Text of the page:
Grant Woods to oversee investigation of Maricopa County assessor
PHOENIX – Former Arizona Attorney General Grant Woods will oversee an investigation into the elected official who is under indictment for human smuggling through an alleged adoption fraud scheme, the Maricopa County Attorney’s Office announced Tuesday.
County Attorney Allister Adel authorized “an investigation as it relates to the duties of Maricopa County Assessor Paul Petersen” after the Maricopa County Board of Supervisors voted for it last week, an MCAO press release said.
The law firm of Mitchell Stein Carey Chapman will conduct the investigation and report its findings to the county attorney.
Adel hired the outside counsel “due to the extensive nature of this investigation, and to ensure judicious use of resources,” the release said.
Cosmich Simmons & Brown PLLC will review documents, and Woods will provide regular updates to Adel.
Woods served as the state’s attorney general from 1991 to 1999 and also worked as chief of staff to Sen. John McCain.
On Oct. 8, Petersen was arrested on 62 charges in three states for allegedly recruiting, transporting and offering to pay dozens of pregnant women from the Marshall Islands to adopt out their babies in the United States.
Despite calls from high-ranking state and county officials, Petersen has refused to resign.
On Oct. 28, the Maricopa County Board of Supervisors suspended him without pay for 120 days, the maximum allowable under state law. He is appealing the suspension and will have a hearing Dec. 11.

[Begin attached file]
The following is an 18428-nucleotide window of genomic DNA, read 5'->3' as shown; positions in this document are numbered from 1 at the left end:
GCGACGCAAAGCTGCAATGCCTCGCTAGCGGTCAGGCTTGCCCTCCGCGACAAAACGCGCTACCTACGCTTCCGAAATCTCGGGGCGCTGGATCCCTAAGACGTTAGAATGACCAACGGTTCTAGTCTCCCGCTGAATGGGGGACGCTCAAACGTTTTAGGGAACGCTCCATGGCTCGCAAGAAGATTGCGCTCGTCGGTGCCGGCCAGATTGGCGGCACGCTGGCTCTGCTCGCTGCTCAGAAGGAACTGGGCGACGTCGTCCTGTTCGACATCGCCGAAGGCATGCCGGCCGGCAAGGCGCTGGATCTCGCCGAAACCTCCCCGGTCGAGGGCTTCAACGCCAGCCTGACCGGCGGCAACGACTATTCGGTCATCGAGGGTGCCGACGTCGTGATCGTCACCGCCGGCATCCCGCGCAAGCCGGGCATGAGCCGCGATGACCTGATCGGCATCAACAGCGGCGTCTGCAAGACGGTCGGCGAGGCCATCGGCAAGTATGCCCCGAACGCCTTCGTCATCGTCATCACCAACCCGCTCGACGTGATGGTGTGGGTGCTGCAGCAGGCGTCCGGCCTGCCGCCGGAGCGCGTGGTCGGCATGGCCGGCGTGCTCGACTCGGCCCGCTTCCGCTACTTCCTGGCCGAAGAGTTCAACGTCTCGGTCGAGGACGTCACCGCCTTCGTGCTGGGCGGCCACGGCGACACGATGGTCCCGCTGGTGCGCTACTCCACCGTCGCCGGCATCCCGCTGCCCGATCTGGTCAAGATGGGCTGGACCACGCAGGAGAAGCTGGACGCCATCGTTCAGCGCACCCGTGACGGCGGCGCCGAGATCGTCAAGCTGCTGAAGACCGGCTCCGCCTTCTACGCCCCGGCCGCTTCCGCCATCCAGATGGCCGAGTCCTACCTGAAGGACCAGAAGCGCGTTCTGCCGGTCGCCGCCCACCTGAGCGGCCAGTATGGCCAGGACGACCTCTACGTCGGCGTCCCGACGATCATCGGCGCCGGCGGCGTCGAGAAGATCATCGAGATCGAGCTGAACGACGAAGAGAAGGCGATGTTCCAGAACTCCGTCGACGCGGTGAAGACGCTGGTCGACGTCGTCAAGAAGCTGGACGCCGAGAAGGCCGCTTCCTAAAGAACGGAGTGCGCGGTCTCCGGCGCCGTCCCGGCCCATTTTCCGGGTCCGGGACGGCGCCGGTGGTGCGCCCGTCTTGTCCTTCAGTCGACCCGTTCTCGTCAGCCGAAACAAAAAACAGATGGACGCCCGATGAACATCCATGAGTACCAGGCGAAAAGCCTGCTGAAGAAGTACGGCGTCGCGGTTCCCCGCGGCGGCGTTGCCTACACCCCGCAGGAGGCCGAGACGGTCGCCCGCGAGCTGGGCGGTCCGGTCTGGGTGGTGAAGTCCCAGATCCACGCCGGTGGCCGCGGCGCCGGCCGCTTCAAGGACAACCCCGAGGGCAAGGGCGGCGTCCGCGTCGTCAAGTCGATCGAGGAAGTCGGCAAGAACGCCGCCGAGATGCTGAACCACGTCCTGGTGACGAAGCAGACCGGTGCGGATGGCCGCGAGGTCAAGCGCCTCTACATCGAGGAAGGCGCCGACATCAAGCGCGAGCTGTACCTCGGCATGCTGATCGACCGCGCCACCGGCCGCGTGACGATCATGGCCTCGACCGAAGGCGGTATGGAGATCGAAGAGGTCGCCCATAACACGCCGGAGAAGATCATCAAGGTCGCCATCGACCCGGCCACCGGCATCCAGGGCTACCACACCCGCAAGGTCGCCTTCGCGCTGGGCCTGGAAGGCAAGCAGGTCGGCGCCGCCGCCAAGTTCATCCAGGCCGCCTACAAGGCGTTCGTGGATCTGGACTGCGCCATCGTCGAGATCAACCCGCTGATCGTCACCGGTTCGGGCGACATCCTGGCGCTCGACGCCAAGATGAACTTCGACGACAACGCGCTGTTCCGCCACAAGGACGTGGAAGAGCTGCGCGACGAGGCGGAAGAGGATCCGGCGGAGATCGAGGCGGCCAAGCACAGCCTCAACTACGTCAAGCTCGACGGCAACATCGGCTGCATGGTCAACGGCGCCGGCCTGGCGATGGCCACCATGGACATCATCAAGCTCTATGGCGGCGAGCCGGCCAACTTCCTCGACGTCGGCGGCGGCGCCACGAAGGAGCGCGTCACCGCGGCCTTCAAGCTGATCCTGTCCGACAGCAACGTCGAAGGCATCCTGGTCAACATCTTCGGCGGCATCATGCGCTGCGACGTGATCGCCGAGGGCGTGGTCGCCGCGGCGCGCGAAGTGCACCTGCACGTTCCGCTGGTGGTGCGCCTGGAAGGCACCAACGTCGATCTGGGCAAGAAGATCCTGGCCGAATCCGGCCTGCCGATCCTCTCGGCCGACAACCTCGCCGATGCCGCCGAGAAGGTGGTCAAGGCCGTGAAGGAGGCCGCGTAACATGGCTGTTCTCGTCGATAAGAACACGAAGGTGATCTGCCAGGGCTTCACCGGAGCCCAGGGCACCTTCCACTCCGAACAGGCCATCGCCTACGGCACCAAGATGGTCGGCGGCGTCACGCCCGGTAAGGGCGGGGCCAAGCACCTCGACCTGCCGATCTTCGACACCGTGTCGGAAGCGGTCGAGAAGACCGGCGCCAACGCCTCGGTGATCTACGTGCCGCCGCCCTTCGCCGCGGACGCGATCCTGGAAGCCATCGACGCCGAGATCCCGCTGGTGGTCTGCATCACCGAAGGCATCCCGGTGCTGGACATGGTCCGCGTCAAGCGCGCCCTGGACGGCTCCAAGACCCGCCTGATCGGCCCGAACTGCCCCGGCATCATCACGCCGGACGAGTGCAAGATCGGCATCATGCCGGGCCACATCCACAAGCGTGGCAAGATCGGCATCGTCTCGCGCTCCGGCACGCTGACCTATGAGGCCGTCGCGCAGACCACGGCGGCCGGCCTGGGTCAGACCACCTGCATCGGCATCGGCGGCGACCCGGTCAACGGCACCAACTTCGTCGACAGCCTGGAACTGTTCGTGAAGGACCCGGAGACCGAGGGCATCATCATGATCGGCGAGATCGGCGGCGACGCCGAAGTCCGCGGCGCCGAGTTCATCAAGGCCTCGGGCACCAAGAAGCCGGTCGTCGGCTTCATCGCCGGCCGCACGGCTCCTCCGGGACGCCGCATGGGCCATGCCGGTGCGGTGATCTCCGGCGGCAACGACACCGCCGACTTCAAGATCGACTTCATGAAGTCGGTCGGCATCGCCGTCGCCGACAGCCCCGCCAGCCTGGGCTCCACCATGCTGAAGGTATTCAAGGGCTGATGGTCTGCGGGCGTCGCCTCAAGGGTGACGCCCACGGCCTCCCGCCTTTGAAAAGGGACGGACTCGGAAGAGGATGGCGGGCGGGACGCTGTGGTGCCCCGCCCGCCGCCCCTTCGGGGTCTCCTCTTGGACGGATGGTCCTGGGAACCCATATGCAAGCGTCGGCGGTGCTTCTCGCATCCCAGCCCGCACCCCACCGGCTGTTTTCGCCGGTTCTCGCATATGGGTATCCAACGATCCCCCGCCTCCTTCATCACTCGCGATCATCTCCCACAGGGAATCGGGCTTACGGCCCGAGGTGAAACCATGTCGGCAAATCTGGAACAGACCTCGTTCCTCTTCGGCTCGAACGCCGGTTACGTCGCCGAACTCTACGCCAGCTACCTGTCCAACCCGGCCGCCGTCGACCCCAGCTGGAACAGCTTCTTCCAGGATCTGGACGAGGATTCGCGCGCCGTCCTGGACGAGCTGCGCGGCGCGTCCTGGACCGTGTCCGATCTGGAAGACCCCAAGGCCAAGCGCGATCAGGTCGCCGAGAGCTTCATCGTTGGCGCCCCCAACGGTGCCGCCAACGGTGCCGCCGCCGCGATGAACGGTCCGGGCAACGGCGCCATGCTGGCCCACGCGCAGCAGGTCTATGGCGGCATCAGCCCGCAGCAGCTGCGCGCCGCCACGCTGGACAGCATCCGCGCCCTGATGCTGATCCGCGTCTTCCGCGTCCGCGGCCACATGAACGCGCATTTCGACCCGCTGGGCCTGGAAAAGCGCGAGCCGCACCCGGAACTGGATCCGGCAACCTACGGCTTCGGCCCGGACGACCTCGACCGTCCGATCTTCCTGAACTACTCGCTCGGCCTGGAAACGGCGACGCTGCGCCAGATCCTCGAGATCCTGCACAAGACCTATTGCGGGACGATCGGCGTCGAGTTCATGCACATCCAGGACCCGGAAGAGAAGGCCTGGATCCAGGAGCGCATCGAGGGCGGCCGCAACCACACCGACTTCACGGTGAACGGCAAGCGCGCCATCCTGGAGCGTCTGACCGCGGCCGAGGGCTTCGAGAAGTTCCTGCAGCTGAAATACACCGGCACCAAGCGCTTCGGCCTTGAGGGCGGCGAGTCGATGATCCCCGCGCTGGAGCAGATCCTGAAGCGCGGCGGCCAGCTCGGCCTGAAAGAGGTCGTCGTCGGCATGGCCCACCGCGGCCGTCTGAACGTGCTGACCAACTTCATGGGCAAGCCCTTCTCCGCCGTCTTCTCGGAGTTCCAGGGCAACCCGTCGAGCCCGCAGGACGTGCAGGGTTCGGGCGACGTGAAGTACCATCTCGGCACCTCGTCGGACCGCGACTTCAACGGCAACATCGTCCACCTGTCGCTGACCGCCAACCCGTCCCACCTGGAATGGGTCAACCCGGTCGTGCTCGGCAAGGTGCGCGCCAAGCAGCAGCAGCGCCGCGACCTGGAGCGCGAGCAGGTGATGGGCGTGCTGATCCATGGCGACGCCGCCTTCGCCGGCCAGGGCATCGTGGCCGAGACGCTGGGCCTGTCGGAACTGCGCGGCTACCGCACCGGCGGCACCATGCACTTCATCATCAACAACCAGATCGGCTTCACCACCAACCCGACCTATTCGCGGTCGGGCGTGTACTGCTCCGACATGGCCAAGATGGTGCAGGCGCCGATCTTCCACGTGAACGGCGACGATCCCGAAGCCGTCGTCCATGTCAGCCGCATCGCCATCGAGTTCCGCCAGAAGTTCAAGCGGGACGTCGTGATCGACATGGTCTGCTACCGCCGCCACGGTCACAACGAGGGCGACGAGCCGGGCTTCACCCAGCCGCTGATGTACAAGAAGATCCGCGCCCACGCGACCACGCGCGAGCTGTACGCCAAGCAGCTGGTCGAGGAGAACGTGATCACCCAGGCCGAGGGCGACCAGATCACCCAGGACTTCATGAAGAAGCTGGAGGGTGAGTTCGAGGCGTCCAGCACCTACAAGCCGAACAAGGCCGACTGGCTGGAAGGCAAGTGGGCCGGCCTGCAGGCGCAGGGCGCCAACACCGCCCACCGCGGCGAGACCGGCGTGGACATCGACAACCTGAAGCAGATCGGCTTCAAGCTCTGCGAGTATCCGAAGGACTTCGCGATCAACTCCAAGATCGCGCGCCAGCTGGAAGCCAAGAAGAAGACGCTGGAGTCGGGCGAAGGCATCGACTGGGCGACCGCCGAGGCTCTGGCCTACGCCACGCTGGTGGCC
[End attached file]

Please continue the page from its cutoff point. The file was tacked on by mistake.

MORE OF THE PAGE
County auditors have said they found hundreds of documents related to Petersen’s adoption business on his county-issued computer, a fact cited by the board in its decision to suspend him. The board also cited his extended absence from the office while incarcerated.
The board lacks the power to permanently remove Petersen from his office, which determines the value of properties for tax purposes in Phoenix and its suburbs.
Petersen has pleaded not guilty to 32 state charges in Arizona and 19 federal charges in Arkansas. He has not yet entered a plea on 11 state charges in Utah.
Prosecutors say he paid women up to $10,000 to come to the United States to give up their babies in at least 70 adoption cases.
Marshall Islands citizens have been prohibited from traveling to the U.S. for adoption purposes since 2003.
The Arizona charges include accusations that Petersen falsely claimed the women were Arizona residents to get them health care coverage, bilking the state’s Medicaid system out of more than $800,000.
Petersen’s attorney said his client has been vilified before his side of the story comes out.
The Associated Press contributed to this report.
Grant Woods is scheduled to appear on KTAR News 92.3 FM’s Bruce St. James and Pamela Hughes Show at 9 a.m. Wednesday to discuss the investigation into Paul Petersen.
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